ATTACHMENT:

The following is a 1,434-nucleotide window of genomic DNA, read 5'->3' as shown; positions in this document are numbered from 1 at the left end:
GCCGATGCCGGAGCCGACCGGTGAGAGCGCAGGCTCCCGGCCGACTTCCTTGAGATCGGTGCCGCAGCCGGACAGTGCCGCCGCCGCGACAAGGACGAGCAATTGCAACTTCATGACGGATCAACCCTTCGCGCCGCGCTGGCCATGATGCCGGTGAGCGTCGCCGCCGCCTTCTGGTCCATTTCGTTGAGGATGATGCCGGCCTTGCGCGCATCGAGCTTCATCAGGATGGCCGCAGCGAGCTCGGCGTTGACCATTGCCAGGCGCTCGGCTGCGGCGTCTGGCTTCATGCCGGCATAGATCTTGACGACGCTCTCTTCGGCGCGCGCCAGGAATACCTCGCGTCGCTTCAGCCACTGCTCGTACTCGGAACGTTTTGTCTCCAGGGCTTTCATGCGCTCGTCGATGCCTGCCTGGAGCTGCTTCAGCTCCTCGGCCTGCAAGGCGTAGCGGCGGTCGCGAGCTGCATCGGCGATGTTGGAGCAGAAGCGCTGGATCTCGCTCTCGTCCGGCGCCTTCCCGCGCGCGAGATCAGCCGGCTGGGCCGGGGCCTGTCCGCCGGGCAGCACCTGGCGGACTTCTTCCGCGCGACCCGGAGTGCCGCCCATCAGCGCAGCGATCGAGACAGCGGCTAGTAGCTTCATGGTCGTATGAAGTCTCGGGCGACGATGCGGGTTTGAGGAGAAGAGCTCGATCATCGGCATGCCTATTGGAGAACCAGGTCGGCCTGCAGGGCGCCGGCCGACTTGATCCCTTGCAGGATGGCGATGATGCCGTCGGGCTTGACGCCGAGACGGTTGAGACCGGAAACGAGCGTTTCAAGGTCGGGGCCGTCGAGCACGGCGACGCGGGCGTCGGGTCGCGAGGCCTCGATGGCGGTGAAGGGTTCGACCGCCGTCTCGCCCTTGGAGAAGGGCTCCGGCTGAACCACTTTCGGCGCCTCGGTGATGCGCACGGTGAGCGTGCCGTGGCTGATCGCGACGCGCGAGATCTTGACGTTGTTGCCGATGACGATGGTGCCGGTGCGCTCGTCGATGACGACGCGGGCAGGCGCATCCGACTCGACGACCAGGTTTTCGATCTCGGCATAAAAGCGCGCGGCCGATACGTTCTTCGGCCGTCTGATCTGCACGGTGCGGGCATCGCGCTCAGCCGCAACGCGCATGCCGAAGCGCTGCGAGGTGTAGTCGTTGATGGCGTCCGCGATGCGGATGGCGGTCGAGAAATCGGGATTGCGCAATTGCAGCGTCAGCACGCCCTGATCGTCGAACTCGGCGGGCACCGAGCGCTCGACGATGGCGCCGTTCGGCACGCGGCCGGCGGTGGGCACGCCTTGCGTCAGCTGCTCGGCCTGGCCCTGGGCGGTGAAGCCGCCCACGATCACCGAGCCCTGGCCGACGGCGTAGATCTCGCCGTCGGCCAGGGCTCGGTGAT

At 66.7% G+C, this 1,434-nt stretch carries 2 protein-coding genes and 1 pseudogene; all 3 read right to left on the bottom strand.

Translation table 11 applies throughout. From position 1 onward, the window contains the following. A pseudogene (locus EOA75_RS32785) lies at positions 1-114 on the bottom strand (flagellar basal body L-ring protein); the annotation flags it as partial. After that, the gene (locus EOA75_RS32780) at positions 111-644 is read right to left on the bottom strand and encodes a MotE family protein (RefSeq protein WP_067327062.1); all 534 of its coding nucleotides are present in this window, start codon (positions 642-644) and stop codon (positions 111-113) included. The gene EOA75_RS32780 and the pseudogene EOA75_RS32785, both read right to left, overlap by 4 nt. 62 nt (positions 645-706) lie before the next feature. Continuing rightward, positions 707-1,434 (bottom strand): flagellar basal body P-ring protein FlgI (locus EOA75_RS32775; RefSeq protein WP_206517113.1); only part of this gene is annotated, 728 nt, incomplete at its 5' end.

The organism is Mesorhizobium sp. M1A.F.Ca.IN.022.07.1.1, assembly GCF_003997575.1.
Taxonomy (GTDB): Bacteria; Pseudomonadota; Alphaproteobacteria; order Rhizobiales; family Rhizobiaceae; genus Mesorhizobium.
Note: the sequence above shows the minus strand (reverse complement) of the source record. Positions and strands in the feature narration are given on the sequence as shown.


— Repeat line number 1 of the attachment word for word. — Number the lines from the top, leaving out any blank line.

The following is a 1,434-nucleotide window of genomic DNA, read 5'->3' as shown; positions in this document are numbered from 1 at the left end: